3. We then got another SNL Digital Short called Great Day where Andy Samberg played a coked-up paranoid guy who sang just how great his day was while sitting between Alec Baldwin and tonight’s musical guest Tom Petty.

  4. Arizona Evenings took us to a set where Alec Baldwin and Andy Samberg attempted to get through their scene only to be continually interrupted by Kristen Wiig as the crew’s new, big-toothed, script supervisor who kept ruining everything with her nitpicky script notes.

  5. Swim Team Awards had Alec Baldwin as an infuriated swim coach who struggled to hide his annoyance while handing out awards to all the swim team members who he despised having to reward for merely showing up.

  6. Bedelia's Birthday Cookout brought back Nasim Pedrad as the titular birthday girl who this time refused to leave her cool father, Alec Baldwin’s side because she’s too socially awkward to actually interact with her peers.  

  7. We then got a fake ad for a pharmaceutical called Preniva where Abby Elliot played Sally Field to promote this product as a bone loss health solution for middle-aged women who are irrationally scared of their doctors.

  8. Grady Wilson's Intimate And International brought back Kenan Thompson sex-tip giving character who was pitching a new instructional video with the help of Alec Baldwin who played a horny old Greek guy, which of course led to some homoerotic fun.

  9. Tom Petty And The Heartbreakers then took to the stage to perform I Should Have Known It.

  10. Once again, Seth Meyers gave us the news. This week, Bobby Moynihan returned as Snooki to promote the second season of Jersey Shore while at the same time flirting with Seth Meyers. Hill Hader also returned as Stefon to share more trendy NYC establishment for tourist to visit. Kristen Wiig and Fred Armisen were another set of news guest to return for another round of the two goofballs trying to make up more songs on the spot. (Clip 2) (Clip 3)

  11. Timecrowave had Alec Baldwin and Kristen Wiig as two infomercial pitchpeople who attempt to sell a new brand of time-saving technology where you would use this device to get food that’s been made in the future. The only issue was that this time traveling attempt to be lazy created all kind of problems due to the Butterfly Effect it creates.

  12. Whistle If You Can was a parody of a Turner Classic movie from the ‘50s where Alec Baldwin played a businessman who gets a kick out of pressuring Jenny Slate as a hooker to open up and share her past. At first, it seemed like Alec’s intervention was going to work to set Jenny back on a more respectable path, only to ask for a handjob the second she worked out her issues.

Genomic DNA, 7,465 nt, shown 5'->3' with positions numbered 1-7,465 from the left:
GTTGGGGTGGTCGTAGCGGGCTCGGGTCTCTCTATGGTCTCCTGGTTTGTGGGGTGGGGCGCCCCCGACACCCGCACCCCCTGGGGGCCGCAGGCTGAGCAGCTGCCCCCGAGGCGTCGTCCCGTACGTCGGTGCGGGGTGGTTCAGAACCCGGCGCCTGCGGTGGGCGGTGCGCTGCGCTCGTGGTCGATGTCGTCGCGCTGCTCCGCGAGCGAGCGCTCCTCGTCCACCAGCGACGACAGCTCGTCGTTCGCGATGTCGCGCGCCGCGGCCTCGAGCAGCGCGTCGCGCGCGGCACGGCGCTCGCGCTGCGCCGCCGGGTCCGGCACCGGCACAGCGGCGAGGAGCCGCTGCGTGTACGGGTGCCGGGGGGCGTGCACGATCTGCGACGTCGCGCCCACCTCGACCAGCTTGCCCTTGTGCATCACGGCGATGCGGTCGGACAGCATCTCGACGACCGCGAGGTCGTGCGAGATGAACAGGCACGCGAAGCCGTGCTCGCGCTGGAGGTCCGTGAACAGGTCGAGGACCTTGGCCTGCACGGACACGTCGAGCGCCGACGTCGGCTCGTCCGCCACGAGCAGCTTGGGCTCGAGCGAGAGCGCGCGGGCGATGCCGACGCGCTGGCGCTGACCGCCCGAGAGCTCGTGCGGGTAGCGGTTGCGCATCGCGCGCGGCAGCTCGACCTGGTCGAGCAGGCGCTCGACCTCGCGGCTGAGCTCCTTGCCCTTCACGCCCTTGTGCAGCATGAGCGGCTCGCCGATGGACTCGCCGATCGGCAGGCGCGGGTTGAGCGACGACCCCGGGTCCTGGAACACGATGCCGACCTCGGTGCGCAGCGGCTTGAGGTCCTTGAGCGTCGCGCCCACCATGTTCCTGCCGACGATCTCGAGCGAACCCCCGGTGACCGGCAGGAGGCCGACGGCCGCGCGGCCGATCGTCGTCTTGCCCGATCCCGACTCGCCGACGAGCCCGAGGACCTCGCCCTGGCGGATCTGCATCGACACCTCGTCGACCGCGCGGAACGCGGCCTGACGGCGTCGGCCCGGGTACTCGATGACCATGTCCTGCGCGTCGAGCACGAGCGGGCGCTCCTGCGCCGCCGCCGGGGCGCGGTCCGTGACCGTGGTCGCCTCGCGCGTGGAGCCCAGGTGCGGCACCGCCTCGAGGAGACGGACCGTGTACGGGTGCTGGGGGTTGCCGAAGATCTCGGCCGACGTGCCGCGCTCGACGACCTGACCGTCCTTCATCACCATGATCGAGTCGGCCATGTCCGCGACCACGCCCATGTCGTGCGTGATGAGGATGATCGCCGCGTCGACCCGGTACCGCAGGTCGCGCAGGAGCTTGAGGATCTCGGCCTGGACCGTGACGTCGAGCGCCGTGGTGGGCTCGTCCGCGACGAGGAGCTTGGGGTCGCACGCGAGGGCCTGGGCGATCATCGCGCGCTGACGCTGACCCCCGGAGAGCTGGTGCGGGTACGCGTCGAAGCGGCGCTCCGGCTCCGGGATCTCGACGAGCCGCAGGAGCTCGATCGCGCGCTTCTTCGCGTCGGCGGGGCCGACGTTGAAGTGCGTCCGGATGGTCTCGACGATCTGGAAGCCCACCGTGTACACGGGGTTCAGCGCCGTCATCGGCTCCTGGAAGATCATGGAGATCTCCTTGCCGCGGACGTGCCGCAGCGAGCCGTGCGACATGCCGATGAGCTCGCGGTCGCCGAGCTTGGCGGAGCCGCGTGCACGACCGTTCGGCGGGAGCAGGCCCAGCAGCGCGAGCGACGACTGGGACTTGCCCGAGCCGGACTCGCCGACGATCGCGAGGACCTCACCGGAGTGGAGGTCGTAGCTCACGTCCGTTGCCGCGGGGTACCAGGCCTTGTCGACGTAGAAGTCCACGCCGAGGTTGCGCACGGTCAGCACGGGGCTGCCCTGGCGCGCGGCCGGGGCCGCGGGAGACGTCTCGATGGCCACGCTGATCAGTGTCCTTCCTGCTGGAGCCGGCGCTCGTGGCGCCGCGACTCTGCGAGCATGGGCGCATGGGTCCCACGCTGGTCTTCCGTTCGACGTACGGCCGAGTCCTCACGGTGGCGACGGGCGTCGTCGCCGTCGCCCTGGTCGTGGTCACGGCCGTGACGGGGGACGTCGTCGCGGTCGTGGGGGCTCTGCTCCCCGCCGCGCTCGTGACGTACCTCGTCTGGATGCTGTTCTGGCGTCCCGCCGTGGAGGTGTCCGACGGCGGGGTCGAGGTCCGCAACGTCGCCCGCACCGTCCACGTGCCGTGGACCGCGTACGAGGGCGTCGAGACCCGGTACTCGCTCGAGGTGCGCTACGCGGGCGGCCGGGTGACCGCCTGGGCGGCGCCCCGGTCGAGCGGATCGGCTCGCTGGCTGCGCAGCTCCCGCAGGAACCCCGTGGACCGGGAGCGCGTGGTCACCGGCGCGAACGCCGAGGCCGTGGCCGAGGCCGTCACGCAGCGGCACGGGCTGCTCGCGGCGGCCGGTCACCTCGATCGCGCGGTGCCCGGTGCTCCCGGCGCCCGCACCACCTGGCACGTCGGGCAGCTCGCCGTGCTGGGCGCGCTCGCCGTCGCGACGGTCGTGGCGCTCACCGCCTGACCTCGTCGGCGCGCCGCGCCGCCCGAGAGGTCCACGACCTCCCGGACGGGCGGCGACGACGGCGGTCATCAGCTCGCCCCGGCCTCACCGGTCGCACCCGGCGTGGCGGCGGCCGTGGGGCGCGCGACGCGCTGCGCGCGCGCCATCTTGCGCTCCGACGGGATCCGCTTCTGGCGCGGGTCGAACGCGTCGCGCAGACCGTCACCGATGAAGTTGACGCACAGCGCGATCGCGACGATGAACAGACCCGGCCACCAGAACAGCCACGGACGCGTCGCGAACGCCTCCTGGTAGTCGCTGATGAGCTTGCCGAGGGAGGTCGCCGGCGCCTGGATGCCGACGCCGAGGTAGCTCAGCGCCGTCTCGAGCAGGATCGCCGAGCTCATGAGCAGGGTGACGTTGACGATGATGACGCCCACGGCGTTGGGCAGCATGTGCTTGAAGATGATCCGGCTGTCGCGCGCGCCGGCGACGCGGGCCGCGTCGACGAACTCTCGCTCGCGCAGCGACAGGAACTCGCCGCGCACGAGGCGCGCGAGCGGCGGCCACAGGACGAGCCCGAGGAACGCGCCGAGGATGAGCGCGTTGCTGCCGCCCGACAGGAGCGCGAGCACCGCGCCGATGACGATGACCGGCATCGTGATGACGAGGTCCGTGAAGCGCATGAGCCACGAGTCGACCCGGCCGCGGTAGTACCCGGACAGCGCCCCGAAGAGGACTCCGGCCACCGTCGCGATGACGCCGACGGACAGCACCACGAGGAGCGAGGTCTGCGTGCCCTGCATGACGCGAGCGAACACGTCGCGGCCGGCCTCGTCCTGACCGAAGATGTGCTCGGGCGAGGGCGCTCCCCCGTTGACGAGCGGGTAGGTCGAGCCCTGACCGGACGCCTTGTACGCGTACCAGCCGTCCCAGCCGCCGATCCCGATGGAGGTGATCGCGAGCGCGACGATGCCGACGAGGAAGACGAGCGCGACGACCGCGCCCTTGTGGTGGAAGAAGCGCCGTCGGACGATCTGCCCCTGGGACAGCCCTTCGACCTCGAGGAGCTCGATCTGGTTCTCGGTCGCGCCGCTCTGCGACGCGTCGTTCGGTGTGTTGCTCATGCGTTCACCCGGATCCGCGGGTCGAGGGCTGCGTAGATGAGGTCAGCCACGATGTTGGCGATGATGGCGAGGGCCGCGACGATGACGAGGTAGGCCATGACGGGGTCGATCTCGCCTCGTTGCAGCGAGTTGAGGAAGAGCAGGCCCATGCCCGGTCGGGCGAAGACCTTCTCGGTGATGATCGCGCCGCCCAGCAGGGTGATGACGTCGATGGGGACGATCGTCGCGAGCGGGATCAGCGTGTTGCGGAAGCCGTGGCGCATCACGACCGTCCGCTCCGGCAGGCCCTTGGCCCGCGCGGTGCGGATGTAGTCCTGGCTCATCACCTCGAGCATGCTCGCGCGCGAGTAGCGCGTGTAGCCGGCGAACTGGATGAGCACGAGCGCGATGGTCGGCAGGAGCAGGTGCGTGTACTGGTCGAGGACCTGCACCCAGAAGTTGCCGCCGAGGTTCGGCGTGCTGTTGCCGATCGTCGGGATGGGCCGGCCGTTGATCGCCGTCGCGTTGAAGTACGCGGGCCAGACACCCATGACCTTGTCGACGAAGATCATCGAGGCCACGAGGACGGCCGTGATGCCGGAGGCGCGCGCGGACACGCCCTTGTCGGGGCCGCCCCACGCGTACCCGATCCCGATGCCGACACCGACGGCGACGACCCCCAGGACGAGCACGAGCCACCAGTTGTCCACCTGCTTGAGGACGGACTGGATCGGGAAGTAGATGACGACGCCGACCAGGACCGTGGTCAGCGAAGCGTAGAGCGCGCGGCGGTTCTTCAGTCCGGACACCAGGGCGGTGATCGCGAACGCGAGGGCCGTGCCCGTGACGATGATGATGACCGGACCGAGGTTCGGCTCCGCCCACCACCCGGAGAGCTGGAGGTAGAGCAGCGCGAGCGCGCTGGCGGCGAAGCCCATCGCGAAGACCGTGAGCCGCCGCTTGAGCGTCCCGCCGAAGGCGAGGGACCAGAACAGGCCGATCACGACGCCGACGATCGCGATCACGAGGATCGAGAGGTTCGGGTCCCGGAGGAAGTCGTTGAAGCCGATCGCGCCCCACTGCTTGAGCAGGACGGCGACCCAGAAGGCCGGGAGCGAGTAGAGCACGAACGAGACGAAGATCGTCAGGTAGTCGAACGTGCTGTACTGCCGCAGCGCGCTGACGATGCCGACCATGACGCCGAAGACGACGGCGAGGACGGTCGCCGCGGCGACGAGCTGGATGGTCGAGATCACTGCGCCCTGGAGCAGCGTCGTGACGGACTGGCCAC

13. Snipers had Alec Baldwin as a sniper trainer who annoyed all of his combat trainees with his catchphrase, “Taaay the shaaa!”

  14. Tom Petty And The Heartbreakers then returned to the stage to perform Jefferson Jericho Blues.

  15. Finally, Alec Baldwin closed the show by thanking the audience and saying his goodnights.

Though I do feel like I am suffering from season thirty-five burnout and am happy the year is over, tonight’s finale was still mostly fun thanks to sketches like these that contained my three favorite sketches of the night. First, I loved this week’s SNL Digital Short: Great Day even though the song wasn’t all that catchy but that didn’t stop the prerecorded content from being great. Next, I really liked the return of Grady Wilson's Intimate And International DVD because I’m a huge fan of Kenan and this silly series. Finally, I was a fan of the fake ad for the Timecrowave because I always appreciate time-travel-based humor.

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Matt Bunker

I started out with a goal of becoming a paid screenwriter. I had no interest in any other aspect of filmmaking. I received and scholarship to The Vancouver Film School's Writing for Film and Television program where I graduated in 2005. I fell in love with being on set during my first non-school produced short, . I loved being around all the creative people, seeing people having fun while working. The whole liking your job was a new world to me, so I decided to give it a shot. I volunteered for any project I could, doing what ever was needed. The set was my Film School this time. While working as a PA on a feature I was informed that the DP wanted the three tallest PAs to help out in the grip and electric department. That is when I found the department that felt like the best fit for me while I continued to write.